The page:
The rest of the article is full of assurances that Beijing's pea soup is mostly due to humidity, not pollution, that the Chinese have really made great improvements in the quality of their air, and that the athletes aren't worried.
When I lived in Toronto I biked to work, and one beautiful sunny morning I was enjoying my morning ride when I suddenly doubled up puking. I walked my bike home, turned on the radio and heard that there was a smog alert and people were advised not to jog or bike. It wasn't hazy or smelly and didn't seem to be polluted at all. I learned my lesson that day not to go out on my bike without checking the air quality.
The idea that athletes are going to push their bodies and their lungs to the limit in air that is 40% worse than air that made me vomit is just, well, mind boggling.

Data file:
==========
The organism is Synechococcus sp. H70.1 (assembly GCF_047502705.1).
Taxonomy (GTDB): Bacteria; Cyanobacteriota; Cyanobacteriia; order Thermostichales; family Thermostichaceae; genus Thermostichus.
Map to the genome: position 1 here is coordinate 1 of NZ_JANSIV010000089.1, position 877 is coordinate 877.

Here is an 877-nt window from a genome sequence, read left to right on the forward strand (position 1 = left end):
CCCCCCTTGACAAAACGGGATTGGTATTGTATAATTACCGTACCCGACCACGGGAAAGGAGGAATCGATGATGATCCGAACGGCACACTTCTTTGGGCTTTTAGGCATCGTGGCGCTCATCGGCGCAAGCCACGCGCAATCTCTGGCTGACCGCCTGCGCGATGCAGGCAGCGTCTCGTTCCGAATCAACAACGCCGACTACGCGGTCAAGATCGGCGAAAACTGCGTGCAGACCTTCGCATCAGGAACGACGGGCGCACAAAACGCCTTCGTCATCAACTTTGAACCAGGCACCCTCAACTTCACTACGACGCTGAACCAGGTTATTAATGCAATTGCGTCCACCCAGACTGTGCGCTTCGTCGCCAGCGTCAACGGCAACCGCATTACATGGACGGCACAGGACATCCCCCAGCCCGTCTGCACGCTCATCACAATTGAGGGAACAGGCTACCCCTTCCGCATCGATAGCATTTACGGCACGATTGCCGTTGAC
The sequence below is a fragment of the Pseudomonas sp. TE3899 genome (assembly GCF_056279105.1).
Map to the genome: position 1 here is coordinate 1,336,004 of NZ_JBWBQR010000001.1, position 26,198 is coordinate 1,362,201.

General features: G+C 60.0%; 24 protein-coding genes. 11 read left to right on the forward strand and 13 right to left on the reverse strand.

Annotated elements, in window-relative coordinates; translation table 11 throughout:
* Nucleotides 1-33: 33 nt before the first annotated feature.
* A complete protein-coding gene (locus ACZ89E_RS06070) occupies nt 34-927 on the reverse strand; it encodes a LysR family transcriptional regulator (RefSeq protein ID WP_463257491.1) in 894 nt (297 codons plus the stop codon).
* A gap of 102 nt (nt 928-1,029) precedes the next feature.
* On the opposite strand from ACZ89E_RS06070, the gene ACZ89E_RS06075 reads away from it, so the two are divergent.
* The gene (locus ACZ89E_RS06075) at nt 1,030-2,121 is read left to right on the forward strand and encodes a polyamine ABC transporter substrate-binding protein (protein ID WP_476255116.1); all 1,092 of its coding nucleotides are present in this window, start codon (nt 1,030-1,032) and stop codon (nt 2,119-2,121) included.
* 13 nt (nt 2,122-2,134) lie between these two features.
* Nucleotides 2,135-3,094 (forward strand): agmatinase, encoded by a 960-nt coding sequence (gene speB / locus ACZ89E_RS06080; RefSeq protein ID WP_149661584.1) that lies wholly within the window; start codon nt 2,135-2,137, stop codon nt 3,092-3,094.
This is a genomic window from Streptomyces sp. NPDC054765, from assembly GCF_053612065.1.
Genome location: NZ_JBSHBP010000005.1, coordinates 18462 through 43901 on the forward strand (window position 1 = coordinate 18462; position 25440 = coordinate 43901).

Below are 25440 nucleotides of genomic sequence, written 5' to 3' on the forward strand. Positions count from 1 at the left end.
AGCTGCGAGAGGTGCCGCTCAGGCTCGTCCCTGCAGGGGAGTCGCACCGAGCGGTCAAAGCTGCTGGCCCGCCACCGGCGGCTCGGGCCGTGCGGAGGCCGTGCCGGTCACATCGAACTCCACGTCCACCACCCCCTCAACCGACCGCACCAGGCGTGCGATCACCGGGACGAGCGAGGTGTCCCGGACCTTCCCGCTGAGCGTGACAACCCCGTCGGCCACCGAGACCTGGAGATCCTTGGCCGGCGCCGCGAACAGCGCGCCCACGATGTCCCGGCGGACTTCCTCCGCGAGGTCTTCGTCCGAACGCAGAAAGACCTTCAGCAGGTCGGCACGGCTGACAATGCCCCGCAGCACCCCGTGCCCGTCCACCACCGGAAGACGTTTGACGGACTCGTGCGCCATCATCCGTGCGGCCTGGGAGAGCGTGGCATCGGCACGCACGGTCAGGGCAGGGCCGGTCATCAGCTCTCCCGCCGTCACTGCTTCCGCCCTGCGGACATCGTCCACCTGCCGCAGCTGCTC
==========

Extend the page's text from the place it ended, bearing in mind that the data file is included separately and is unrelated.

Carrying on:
I agree with this UK columnist that this could result in short-term discomfort and long-term physical damage to competitors, and a whole mess of law suits will ensue.
Update, Sunday August 10: The BBC says that its measurement of Beijing pollution today is 278 micrograms of particulate matter per cubic meter.